This is reportedly the only one in the world. About half a million visit every year. They are drawn to the uniquely designed corn murals. The Corn Palace was built as a way to prove to the world that South Dakota had a healthy agricultural climate.
Stop by if you are interested in seeing more than 20,000 sets of salt and pepper shakers from all over the world. There is also a Pepper Mill collection.
Why wouldn’t there be one? This is Austin after all; its residents’ goal is to keep it weird. This odd attraction is located in the backyard of a small house. You can’t see it from the street; you have to know where to look for it. The owner started building it in 1988 because he thought it was “cool.” It’s made of anything and everything - lawnmower wheels, car bumpers, kitchen utensils, ladders, cables, bottles, bicycle parts, and all kinds of weird stuff.
The name gives it away. Hole N" The Rock is carved out of a huge rock in Utah's Canyonlands Country. The 5,000 square foot home is open year-round. There is also a gift shop and a trading post with locally made Native American pottery and jewelry.
Vanilla, strawberry and chocolate are basic ice cream flavors that will never die, but this is not the case with some more exotic flavors. Those who are discontinued for whatever reason have a final resting place in Waterbury. The graveyard is on a hill overlooking the factory.
This is an exact replica of the more famous monument - the prehistoric one in the English county of Wiltshire – but it’s made using Styrofoam. It’s on a remote island, but it makes for stunning photos. Fall is the best time to go.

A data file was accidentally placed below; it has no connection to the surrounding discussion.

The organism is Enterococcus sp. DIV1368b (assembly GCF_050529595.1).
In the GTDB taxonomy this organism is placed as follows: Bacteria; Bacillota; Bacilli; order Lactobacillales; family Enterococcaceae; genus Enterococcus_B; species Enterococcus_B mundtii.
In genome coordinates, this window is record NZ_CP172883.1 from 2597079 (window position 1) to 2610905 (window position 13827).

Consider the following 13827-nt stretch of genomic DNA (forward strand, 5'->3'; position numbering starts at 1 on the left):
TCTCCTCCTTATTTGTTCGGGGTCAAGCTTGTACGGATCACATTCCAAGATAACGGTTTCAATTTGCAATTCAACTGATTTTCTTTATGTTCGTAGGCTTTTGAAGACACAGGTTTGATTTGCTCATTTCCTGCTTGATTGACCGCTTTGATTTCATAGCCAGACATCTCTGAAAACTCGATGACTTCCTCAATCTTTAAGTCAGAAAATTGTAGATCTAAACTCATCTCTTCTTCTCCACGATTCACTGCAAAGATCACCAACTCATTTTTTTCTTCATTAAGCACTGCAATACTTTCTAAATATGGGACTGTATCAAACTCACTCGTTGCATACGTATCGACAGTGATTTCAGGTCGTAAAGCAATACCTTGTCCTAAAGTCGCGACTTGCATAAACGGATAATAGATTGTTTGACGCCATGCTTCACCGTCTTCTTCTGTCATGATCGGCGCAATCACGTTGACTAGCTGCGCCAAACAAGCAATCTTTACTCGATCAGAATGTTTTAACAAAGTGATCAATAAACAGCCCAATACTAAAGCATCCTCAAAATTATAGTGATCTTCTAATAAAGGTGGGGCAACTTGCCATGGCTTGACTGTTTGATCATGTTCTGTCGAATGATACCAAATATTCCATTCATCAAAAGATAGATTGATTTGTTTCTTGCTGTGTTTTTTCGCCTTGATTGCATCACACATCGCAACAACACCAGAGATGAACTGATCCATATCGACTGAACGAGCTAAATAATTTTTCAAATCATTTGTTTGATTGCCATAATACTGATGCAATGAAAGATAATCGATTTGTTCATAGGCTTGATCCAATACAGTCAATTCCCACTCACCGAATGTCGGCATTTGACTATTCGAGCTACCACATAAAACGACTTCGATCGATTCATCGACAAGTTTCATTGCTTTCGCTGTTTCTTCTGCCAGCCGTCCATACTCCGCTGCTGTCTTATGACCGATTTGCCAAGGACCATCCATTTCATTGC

This must be the quirkiest attraction, which has been there for about 30 years, in the entire state. It is what the name says it is – basically a wall of saliva. Some may find this huge wall – about 50 feet – with chewed gum a bit gross but that doesn’t stop them from looking. (You don’t have to touch.)
This is where “the laws of gravity are defied.” No one really knows for sure what exactly is happening there but the Mystery Hole seems to affect different people in different ways. Some get lost, walk in the wrong direction, and see strange things. It’s only 15 miles from the New River Gorge Bridge in Fayetteville and is open May through October.
This is the world’s largest “talking” cow – 16 feet tall and 20 feet long (seven times bigger than a normal cow). It’s fair to say she is the “only” talkative cow of such proportions in the world. Too bad her coin-operated voice box doesn’t work anymore, according to some reports.
It’s known as the world’s oldest building because it was constructed of fossilized dinosaur bones. About 5,780 dinosaur bones were used to build the cabin, which weighs 102,166 pounds. Another nickname for the cabin is “the building that used to walk.”